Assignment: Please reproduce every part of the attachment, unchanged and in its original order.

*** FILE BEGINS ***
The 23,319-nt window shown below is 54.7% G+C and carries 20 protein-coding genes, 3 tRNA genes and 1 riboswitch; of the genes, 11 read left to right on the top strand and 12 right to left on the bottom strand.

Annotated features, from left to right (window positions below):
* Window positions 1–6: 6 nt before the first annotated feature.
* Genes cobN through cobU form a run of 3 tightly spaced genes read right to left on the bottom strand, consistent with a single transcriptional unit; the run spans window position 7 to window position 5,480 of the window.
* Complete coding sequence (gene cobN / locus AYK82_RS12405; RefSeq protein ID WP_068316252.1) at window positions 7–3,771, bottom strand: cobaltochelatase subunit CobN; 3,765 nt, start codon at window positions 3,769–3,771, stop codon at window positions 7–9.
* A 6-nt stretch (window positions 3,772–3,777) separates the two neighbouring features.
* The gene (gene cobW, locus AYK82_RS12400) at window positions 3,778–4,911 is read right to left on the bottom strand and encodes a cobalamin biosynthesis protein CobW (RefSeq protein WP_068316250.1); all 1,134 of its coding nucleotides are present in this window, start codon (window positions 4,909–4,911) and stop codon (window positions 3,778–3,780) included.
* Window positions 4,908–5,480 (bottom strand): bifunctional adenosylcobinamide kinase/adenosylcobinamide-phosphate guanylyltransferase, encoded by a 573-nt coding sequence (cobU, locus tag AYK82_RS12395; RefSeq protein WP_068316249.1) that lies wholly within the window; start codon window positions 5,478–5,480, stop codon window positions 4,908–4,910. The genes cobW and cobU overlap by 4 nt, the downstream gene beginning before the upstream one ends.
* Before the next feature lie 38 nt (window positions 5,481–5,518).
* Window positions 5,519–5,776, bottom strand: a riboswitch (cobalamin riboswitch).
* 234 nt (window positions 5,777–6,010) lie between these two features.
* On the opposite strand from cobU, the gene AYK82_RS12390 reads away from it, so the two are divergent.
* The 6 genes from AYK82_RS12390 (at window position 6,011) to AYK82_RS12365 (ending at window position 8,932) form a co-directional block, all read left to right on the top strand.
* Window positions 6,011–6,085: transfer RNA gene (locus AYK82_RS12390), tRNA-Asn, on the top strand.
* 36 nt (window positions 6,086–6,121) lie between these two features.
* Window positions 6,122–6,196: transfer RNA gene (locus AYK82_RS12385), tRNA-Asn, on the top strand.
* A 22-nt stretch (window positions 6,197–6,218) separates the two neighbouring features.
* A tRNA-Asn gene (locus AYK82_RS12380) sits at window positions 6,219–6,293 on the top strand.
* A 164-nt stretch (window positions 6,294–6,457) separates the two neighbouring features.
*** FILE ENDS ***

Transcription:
The 23,319-nt window shown below is 54.7% G+C and carries 20 protein-coding genes, 3 tRNA genes and 1 riboswitch; of the genes, 11 read left to right on the top strand and 12 right to left on the bottom strand.

Annotated features, from left to right (window positions below):
* Window positions 1–6: 6 nt before the first annotated feature.
* Genes cobN through cobU form a run of 3 tightly spaced genes read right to left on the bottom strand, consistent with a single transcriptional unit; the run spans window position 7 to window position 5,480 of the window.
* Complete coding sequence (gene cobN / locus AYK82_RS12405; RefSeq protein ID WP_068316252.1) at window positions 7–3,771, bottom strand: cobaltochelatase subunit CobN; 3,765 nt, start codon at window positions 3,769–3,771, stop codon at window positions 7–9.
* A 6-nt stretch (window positions 3,772–3,777) separates the two neighbouring features.
* The gene (gene cobW, locus AYK82_RS12400) at window positions 3,778–4,911 is read right to left on the bottom strand and encodes a cobalamin biosynthesis protein CobW (RefSeq protein WP_068316250.1); all 1,134 of its coding nucleotides are present in this window, start codon (window positions 4,909–4,911) and stop codon (window positions 3,778–3,780) included.
* Window positions 4,908–5,480 (bottom strand): bifunctional adenosylcobinamide kinase/adenosylcobinamide-phosphate guanylyltransferase, encoded by a 573-nt coding sequence (cobU, locus tag AYK82_RS12395; RefSeq protein WP_068316249.1) that lies wholly within the window; start codon window positions 5,478–5,480, stop codon window positions 4,908–4,910. The genes cobW and cobU overlap by 4 nt, the downstream gene beginning before the upstream one ends.
* Before the next feature lie 38 nt (window positions 5,481–5,518).
* Window positions 5,519–5,776, bottom strand: a riboswitch (cobalamin riboswitch).
* 234 nt (window positions 5,777–6,010) lie between these two features.
* On the opposite strand from cobU, the gene AYK82_RS12390 reads away from it, so the two are divergent.
* The 6 genes from AYK82_RS12390 (at window position 6,011) to AYK82_RS12365 (ending at window position 8,932) form a co-directional block, all read left to right on the top strand.
* Window positions 6,011–6,085: transfer RNA gene (locus AYK82_RS12390), tRNA-Asn, on the top strand.
* 36 nt (window positions 6,086–6,121) lie between these two features.
* Window positions 6,122–6,196: transfer RNA gene (locus AYK82_RS12385), tRNA-Asn, on the top strand.
* A 22-nt stretch (window positions 6,197–6,218) separates the two neighbouring features.
* A tRNA-Asn gene (locus AYK82_RS12380) sits at window positions 6,219–6,293 on the top strand.
* A 164-nt stretch (window positions 6,294–6,457) separates the two neighbouring features.